A Healthy World

Imagine
Imagine...A Healthy World

Our planet’s health requires efficiency and sustainability all along the continuum between production and consumption—of food, energy, and the myriad resources we need to live. Work in the College of ACES lies at the center of inquiry into the interactions among the Earth’s natural and managed ecosystems. After all, Midwestern agriculture is among the largest managed ecosystems in the world.

Our expertise is put to work tackling critical environmental challenges—in water and land use, soils, air quality, climate and weather, and natural resource management. We focus on the role of proper nutrition in plant, animal, and human health; prudent management and conservation of living environments and habitats; and effective economic incentives and public policy frameworks.

Through interdisciplinary collaborations, we are finding innovative ways to solve real-world problems. We are training the next generation to integrate these discoveries to improve healthy living for the world’s many species while bettering the environment in which they can all thrive.

Other Features

Highlighted Research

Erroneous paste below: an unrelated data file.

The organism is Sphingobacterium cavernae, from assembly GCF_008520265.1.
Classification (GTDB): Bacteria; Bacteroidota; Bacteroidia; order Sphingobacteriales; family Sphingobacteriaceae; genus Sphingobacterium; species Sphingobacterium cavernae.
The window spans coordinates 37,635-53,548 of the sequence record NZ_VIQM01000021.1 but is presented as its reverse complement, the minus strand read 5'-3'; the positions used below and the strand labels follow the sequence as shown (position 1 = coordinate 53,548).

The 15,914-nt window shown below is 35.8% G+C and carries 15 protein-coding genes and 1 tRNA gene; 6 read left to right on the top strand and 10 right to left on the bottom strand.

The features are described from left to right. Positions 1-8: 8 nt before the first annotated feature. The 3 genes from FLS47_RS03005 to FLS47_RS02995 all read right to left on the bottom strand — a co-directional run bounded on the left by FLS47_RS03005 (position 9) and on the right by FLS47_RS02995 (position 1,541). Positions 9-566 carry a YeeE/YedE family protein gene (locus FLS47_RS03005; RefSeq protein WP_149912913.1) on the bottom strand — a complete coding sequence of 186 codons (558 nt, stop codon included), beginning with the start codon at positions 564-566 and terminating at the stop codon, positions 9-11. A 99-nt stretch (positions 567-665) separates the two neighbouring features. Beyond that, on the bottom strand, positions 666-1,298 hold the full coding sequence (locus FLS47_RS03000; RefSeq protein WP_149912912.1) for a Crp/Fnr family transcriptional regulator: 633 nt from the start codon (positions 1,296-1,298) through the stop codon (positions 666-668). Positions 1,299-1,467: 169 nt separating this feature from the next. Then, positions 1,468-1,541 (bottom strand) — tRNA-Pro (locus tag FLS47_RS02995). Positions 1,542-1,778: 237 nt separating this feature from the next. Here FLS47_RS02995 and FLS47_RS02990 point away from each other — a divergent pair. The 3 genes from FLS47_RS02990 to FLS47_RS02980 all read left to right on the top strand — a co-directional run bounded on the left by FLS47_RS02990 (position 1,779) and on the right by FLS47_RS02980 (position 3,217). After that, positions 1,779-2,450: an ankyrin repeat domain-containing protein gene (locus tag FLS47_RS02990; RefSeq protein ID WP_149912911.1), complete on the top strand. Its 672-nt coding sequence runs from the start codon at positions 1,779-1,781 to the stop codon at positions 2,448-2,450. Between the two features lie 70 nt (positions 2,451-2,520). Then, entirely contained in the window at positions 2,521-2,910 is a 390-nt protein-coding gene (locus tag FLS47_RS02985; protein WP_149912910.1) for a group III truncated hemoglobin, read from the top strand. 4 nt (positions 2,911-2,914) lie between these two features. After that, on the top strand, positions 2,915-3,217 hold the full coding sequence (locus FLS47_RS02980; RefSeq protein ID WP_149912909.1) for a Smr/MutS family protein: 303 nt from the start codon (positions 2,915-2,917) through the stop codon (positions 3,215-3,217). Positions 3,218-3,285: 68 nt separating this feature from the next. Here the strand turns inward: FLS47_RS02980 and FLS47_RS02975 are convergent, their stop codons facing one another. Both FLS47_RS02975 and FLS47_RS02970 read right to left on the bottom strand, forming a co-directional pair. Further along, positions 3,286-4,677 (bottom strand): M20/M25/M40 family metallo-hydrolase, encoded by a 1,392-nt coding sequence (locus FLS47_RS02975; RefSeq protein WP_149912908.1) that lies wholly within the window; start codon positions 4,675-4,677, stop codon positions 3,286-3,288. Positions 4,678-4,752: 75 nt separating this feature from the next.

Dr. Margarita Teran-Garcia
The ecology of excessive weight
Dr. Margarita Teran-Garcia
Obesity is the result of a complex set of factors such as genetic predispositions, lifestyle factors, and psychosocial conditions that operate at multiple levels of the ecology. Dr. Margarita Teran-Garcia and her research team focus on the identification and discovery of early diagnostic genetic biomarkers for the risk of obesity and obesity-related diseases. Her research allows her to dig deeper into understanding biomarkers’ interaction with environmental factors. Her long-term goal is to develop effective preventive initiatives and tailored interventions that have a significant positive impact on health.

Classes

Emilie Mies and Luis Rodriguez

Discovering new ways to feed a growing global appetite for food, fuel, and fiber without becoming trapped in a web of unintended consequences is the primary focus for TSM 311: Humanity in the Food Web. This innovative course explores competing needs and encourages students to consider ways to maximize efficiencies in search of creative “win-win” situations that shape not only the way food is